Extreme reaction? Really? Every time I do cartwheels all the change falls out of my pockets. Next question, please.
Robert Petkoff is an audible book treasure.
This book would be a good thesis starter on John D's attitude to women. At one point the plot leads to a woman being held/comforted by radical butch lesbians so he beats them up and then decides to spank them!
I found John D in this novel sometimes really good but sometimes taking too many short cuts in the plot, an example being constructing the twisted and complicated motivations of a dead character, a photographer, out of whole cloth. He did this too many times, as well he tends to moralize and comes across as pretty old fashioned in his attitudes. The plot was pretty tight though and was under 7 hours.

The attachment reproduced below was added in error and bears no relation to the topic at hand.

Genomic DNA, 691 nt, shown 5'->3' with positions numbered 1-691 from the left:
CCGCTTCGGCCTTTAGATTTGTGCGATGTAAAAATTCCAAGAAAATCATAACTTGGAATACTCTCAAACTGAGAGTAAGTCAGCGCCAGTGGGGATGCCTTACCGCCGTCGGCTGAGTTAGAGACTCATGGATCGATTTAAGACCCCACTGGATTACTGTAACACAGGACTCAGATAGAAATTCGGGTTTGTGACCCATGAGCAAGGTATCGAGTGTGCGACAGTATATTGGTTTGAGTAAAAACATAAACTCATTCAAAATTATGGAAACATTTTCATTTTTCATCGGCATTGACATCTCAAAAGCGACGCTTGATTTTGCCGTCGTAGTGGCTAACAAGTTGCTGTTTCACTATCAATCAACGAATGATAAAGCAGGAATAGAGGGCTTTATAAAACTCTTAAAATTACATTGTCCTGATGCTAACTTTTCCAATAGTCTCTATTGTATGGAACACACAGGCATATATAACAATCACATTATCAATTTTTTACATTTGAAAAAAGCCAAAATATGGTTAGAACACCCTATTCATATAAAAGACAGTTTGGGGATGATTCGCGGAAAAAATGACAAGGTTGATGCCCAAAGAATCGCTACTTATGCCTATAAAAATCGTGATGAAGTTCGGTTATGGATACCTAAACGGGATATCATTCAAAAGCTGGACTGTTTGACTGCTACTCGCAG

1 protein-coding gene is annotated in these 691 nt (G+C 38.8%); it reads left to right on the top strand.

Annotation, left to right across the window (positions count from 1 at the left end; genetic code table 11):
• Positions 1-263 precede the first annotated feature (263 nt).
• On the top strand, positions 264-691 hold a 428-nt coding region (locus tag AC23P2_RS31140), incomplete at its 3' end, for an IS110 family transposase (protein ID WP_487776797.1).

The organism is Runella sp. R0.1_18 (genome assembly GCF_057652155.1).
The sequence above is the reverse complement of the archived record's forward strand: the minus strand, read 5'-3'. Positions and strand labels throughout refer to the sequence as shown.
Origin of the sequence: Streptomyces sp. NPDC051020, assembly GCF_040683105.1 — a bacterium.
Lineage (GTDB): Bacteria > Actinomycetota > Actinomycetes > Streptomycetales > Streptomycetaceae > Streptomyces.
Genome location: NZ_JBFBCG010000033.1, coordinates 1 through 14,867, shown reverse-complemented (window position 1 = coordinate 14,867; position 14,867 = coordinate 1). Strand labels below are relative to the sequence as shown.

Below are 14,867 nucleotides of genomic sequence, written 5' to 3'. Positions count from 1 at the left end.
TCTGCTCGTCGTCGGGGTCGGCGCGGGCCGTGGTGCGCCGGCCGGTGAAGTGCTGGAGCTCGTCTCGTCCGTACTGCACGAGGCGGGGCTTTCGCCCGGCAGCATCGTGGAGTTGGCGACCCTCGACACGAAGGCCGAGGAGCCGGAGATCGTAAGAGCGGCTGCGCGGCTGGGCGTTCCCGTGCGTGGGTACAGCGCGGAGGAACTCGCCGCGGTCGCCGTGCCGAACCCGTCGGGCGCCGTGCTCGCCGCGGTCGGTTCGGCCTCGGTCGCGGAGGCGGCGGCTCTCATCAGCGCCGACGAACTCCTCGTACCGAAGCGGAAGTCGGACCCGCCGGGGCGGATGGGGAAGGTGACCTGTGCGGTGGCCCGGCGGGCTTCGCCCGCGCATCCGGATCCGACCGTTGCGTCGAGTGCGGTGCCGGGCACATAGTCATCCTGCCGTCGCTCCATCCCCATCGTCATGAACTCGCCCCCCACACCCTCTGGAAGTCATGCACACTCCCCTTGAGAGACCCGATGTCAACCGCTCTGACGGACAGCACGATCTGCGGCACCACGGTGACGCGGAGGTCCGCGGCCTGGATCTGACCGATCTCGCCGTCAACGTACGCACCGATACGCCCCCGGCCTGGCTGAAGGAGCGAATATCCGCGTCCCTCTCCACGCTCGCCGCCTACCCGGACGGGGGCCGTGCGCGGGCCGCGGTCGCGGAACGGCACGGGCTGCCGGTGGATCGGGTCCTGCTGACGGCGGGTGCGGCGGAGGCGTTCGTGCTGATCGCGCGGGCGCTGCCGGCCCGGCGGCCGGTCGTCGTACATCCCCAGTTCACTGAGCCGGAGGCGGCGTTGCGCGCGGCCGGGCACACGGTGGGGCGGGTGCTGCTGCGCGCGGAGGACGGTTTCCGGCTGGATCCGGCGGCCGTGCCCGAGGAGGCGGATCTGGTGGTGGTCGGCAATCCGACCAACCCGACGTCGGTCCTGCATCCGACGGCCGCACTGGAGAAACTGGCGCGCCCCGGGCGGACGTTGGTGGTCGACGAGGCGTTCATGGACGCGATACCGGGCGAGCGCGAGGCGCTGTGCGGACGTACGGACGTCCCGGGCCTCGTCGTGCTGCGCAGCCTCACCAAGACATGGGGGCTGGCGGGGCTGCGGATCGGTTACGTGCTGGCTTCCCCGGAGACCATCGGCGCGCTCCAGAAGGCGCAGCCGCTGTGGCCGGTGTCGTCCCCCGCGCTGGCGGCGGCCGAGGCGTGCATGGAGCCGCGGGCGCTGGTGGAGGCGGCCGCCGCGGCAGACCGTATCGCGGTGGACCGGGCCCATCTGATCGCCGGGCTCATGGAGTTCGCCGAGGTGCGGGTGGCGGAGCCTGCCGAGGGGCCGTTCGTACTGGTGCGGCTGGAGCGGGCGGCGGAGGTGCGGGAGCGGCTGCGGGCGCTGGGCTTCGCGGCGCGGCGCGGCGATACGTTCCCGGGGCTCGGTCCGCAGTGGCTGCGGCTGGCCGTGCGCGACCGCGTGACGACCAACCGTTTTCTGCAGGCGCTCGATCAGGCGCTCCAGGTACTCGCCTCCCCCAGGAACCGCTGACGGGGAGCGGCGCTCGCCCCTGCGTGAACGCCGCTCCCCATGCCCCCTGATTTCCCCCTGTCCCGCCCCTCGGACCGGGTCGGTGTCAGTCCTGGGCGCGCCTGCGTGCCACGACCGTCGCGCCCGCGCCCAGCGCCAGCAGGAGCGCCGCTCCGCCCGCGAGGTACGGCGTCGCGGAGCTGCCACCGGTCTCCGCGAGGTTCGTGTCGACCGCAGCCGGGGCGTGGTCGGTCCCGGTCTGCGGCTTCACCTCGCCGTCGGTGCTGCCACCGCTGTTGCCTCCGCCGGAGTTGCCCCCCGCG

The narrator was good although a bit boyish in voice for my tastes. Not sure if I'll buy another, think I might try another mystery writer I grew up with, Ross MacDonald, and see how he aged.
We used to enjoy Travis McGee stories.
Very dated and sophomoric story.
Disappointed that the pretentious moralizing has become so apparent.
We miss the sense of place of the earlier stories.
A person who doesn't mind endless droning, I found myself wondering what the story was about or where I was or where they were or who was actually talking about nothing now.
A BIG Shout Out to the reader. He made the half I listened to bearable but I simply could not finish the story, I kept falling asleep......and I was driving ! Seriously over the course of 3 days I could only listen for short periods while behind the wheel.